Discerning Reader Editorial Review
Reviewed 07/04/2010 by Mark Tubbs.
Recommended. A helpful, balanced little handbook on planning and leading corporate charismatic worship.
David son of Jesse was a king, prophet, warrior, architect, and musician. He was also a handsome man - a fact mentioned more than once in scripture. But most importantly, as pastors have reminded us time and again, he was a man after God's own heart; a worshiper in spirit and truth. Truly, there is much to learn about worship from the accounts of David's life and ministry found in scripture.
In his little handbook on worship published by British worship publisher Kevin Mayhew in 2006, New Frontiers worship leader Greg Shepherd draws out modern-day applications of David's worship lifestyle and ministry in a variety of areas: character, passion, leadership and vision, as well as addressing nitty-gritty topics such as teambuilding, conflict resolution, songwriting, and congregational dynamics.
The strengths of the book are threefold:
- It is biblically accurate and relevant.
- It is clear and concise.
- It is much more concerned with the character of the musician than with talent.
Ten years ago I would have appreciated this book immensely. But ten years ago I did not possess much of a bibical theology of worship. That's not to say that Shepherd does not possess one, nor that there isn't one undergirding this book's content. It just isn't very apparent, and therefore can lead to the question of whether it is being assumed to an unhealthy degree.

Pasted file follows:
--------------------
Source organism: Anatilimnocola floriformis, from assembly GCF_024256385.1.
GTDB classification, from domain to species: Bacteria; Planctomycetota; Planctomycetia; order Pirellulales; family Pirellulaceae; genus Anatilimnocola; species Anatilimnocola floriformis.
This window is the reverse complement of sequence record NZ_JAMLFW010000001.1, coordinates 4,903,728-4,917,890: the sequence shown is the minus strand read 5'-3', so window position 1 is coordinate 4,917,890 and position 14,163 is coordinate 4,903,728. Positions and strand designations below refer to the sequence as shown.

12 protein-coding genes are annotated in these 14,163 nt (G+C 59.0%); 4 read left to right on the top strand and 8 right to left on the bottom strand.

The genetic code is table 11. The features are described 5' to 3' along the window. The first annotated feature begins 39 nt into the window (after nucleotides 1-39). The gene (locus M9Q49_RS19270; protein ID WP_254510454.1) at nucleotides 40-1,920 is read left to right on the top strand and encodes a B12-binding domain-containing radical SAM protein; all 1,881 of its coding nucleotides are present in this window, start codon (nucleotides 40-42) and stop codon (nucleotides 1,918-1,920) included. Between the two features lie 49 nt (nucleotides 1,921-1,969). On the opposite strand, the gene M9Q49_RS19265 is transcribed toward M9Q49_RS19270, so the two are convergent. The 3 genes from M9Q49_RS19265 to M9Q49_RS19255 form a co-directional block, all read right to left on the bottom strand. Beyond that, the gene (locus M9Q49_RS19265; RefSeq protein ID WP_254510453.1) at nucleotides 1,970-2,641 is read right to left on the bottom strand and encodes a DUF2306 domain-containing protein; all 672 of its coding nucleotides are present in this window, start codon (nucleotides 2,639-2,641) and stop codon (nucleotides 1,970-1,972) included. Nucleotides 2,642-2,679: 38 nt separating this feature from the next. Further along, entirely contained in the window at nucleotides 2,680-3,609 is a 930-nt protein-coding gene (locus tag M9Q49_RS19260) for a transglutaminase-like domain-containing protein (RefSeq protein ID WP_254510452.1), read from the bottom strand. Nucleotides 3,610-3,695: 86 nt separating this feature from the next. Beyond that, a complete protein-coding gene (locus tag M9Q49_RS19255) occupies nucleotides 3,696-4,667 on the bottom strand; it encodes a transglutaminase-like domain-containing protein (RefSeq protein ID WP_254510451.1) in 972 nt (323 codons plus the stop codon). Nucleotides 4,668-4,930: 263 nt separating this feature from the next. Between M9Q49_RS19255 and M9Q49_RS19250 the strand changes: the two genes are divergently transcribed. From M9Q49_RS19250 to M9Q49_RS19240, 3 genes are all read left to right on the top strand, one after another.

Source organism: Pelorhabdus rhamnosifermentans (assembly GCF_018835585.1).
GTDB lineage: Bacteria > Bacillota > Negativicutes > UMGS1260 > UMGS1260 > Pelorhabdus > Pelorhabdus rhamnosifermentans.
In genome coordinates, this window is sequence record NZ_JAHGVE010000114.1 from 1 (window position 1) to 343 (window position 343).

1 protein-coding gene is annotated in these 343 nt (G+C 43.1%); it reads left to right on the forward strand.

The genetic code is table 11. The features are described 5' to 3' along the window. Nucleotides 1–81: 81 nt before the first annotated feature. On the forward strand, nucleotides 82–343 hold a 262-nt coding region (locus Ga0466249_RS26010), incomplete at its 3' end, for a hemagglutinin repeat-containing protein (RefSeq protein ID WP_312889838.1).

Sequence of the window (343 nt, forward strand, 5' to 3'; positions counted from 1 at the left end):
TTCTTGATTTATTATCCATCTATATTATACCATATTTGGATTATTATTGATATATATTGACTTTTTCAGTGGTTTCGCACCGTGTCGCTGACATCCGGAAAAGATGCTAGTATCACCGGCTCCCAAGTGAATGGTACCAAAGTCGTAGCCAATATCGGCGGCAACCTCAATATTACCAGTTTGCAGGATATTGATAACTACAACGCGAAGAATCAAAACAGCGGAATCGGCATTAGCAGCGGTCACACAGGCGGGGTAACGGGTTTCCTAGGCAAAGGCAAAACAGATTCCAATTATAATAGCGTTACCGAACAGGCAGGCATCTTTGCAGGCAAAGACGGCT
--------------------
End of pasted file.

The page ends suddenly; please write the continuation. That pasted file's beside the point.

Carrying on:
It may be marginally unfair to compare older books - this one was written in 2006 - with newer books that do a better job, but I cannot help but recommend Bob Kauflin's magnificent 2008 Crossway Books release, Worship Matters, as the premier handbook on planning for and leading corporate worship, particularly in an Evangelical, charismatic setting.
While we're on the topic of recommending alternate books, for a biblical theology on Davidic worship forms and reforms, see the excellent Peter Leithart book From Silence to Song: the Davidic Liturgical Revolution. For a discussion on how to read scripture holistically, avoiding the pitfalls of "timeless texts" and "life lessons," see Michael Emlet's CrossTalk: Where Life and Scripture Meet.
In light of this concern, why then am I recommending the book? All in all, it is a helpful, balanced little handbook on corporate worship to put in the hands of a novice starting out on the journey of worship leadership. It may even prove useful for a veteran who needs to plug some holes in his or her planning and leading. And while Shepherd derives from New Frontiers, an apostolic, charismatic family of churches, the book treads lightly on the topic. It doesn't compromise, but it's innocent of the charge of charismania.
So by all means, go ahead and read this book. But supplement wisely with biblical and historical theology resources in order to understand worship in a more fully developed sense.
Editor's Note: In North America this book can be purchased directly from Kevin Mayhew's distributor.